Based on Bill O’Reilly and Martin Dugard’s book of the same name, Killing Lincoln recounts one of the darkest events in American history, and details how one gunshot changed the country forever. Originally aired on The National Geographic Channel in February of 2013, the docudrama attracted 3.4 million viewers, making it the networks highest rated show to date.

Narrated by Tom Hanks and produced by Ridley Scott and his late brother, Tony, things unfold similar to a typical History Channel special. Events are re-enacted, and some suspense is built, but it’s a pretty straight telling of the proceedings. The biggest difference between typical History Channel productions and Killing Lincoln is the high quality of the acting. While Killing Lincoln does have moments of exaggeration, the fact the actors involved in the production have fairly impressive resumes adds additional authenticity to the production.

Killing LincolnBilly Campbell (The Killing) plays Lincoln. Campbell’s portrayal of the President is somewhat understated; a kind gentle man, kind to his cabinet members and former slaves. Mary Todd Lincoln (Geraldine Hughes, Gran Torino) is portrayed as an amiable and loving wife and mother, with barely a hint of the mental instability that has been so widely noted.

John Wilkes Booth (Jesse Johnson, Redline) is portrayed as loud and an overly dramatic. Since Booth was an actor by trade, this may make sense for the character, a man with an ego and great love for the South and its traditions. As Killing Lincoln tells it, Booth is criminal mastermind and leader of the hit squad, and a dominating personality.

While Lincoln is portrayed as virtually flawless—even shown as being very friendly toward Secretary of State Seward (Ted Johnson, Lincoln), laid up in bed from a carriage accident. Even though cursory research would tell you that the two men didn’t get along at all—Booth is portrayed as a man just short of a devil. This makes for entertaining viewing, even if it’s exaggerated. The narration admits to being a bit sketchy on some events, never claiming everything is the truth.

Overall, Killing Lincoln could be better, but it could be a lot worse. If you don’t know anything about the events surrounding the Lincoln assassination, this film may be a good place to start. However, don’t use it as your only source of information. For those of you who know the story well, it comes across as embellished in places, so it might be best avoided.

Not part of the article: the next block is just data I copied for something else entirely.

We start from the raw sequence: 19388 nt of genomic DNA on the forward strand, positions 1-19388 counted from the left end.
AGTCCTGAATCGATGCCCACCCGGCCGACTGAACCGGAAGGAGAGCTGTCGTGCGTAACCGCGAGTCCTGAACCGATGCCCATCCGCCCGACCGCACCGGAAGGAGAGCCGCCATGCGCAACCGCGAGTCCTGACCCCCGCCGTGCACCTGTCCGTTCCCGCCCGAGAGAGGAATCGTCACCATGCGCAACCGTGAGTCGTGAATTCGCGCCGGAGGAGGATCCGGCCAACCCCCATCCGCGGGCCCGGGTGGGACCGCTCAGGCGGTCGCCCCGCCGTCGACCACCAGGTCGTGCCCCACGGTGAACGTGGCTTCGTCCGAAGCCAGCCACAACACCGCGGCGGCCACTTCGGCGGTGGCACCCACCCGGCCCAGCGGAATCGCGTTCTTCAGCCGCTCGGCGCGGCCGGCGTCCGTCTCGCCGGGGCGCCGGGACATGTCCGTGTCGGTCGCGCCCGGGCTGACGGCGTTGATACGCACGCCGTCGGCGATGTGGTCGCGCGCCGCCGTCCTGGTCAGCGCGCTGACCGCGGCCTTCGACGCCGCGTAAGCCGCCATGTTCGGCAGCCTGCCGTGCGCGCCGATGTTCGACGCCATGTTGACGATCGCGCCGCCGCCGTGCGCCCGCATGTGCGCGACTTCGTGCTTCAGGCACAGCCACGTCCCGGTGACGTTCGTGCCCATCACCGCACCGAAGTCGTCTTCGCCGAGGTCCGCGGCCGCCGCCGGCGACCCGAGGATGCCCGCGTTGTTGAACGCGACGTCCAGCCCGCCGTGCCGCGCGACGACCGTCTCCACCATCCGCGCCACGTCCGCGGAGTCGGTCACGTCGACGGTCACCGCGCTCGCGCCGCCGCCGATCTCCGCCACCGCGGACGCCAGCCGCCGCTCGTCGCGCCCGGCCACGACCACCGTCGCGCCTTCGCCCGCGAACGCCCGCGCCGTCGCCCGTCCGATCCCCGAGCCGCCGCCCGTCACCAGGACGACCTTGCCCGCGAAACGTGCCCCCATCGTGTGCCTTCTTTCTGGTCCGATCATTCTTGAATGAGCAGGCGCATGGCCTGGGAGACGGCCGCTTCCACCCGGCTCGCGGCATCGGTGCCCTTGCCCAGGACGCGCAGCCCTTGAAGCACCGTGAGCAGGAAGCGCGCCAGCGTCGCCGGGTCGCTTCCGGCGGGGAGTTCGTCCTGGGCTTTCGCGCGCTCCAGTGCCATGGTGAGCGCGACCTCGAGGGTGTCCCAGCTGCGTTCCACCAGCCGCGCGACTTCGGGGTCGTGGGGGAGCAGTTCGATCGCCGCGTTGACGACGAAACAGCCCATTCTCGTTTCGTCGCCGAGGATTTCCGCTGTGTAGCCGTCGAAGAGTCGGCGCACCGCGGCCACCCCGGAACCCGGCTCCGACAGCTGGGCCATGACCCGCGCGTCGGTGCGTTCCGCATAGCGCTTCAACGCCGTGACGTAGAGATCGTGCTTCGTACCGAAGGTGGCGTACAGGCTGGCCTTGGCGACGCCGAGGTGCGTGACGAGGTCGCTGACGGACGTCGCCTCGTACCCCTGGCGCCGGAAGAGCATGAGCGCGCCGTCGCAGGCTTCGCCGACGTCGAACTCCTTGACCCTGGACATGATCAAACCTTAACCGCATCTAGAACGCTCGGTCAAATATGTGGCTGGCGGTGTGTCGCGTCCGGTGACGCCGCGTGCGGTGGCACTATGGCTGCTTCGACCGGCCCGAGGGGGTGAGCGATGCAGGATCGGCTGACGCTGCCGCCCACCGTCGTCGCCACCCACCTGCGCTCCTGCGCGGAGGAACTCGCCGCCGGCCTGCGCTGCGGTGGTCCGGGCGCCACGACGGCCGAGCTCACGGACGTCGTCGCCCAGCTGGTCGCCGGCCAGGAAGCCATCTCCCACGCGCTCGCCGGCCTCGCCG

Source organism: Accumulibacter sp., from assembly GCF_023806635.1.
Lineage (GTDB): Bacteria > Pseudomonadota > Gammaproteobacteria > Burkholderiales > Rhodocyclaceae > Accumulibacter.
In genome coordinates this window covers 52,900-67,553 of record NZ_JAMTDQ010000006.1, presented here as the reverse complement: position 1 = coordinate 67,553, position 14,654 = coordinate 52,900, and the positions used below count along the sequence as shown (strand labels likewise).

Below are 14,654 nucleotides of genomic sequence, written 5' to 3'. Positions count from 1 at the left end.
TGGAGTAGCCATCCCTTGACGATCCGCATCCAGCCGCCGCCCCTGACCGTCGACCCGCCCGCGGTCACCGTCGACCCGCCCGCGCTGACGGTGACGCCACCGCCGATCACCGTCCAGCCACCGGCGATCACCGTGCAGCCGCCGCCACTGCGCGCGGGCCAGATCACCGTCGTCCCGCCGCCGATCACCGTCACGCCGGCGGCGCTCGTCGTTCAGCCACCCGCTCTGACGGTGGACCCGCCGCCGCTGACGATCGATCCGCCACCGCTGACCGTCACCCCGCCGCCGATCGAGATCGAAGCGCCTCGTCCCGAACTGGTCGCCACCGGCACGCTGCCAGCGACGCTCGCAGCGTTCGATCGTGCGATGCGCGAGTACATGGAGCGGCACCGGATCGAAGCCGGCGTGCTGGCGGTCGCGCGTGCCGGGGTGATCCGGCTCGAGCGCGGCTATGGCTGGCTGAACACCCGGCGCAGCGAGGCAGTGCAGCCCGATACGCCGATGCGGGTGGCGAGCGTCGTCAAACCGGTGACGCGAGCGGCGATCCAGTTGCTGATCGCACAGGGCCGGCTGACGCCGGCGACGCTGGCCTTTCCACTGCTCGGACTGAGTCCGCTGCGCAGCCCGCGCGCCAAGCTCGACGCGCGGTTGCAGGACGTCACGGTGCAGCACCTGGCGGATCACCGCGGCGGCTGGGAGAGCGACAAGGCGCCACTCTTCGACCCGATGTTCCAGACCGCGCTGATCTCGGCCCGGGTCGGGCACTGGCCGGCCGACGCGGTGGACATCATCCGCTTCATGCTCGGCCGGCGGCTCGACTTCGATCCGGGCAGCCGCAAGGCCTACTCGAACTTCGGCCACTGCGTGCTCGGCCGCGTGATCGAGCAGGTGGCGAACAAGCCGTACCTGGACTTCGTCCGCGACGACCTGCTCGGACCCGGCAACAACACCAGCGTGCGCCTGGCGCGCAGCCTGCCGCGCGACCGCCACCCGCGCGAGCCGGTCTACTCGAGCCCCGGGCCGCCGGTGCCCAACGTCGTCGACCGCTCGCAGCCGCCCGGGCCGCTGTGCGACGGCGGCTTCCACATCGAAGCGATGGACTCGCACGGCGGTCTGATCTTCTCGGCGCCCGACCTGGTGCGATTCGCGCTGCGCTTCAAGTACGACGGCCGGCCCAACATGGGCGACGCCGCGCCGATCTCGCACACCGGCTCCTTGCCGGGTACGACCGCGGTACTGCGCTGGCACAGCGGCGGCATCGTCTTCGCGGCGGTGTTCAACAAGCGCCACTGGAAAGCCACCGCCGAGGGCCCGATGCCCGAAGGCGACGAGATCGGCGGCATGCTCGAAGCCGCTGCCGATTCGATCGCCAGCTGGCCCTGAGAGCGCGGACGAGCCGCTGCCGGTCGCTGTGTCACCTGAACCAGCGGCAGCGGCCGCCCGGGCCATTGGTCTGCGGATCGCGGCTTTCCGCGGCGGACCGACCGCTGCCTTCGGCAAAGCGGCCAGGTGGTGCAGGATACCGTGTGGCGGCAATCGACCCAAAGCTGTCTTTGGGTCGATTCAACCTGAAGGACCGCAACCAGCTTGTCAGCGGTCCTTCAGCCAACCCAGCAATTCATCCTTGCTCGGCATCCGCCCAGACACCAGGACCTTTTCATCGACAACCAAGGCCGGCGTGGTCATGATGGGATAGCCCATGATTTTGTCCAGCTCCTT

Presented in the 1.78:1 aspect ratio, this 1080p transfer is a bit unpredictable when it comes to sharpness, running the gambit from spot-on to soft throughout. Color isn’t particularly vivid, which gives an ‘older’ look to the proceedings, and depth is minimal.

The DTS-HD Master Audio 5.1 sound mix is a solid one. Occasional split effects are noticeable during action sequences, and the music by David Buckley is nicely spread to both front and rear speakers. Dialogue a narration come through the center channel very nicely.

English SDH, Spanish, and French subtitles are included.

The following special features are available:

  • Commentary: Executive producer and screenwriter Erik Jendresen discuss their efforts to keep the program historically accurate.
  • An Interview with Author Bill O’Reilly (HD, 5:04) The Fox host discusses his inspiration for writing the book, the TV adaptation, and the day President Obama invited him to the Lincoln Bedroom to view the handwritten Gettysburg Address.
  • Uncovering the Truth: The Making of Killing Lincoln (HD, 22:22) A making-of documentary, covering the program’s production.
  • Lincoln in Virginia (HD, 00:17): A promo for Civil War-themed tourist spots in the state of Virginia.
  • Promotional Features (HD, 10:28): Five short behind-the-scenes featurettes, with the actors’ discussing their characters, director Adrian Moat talking about approaching the material from an Englishman’s perspective, and a National Geographic teaser.
  • Digital Copy of the film.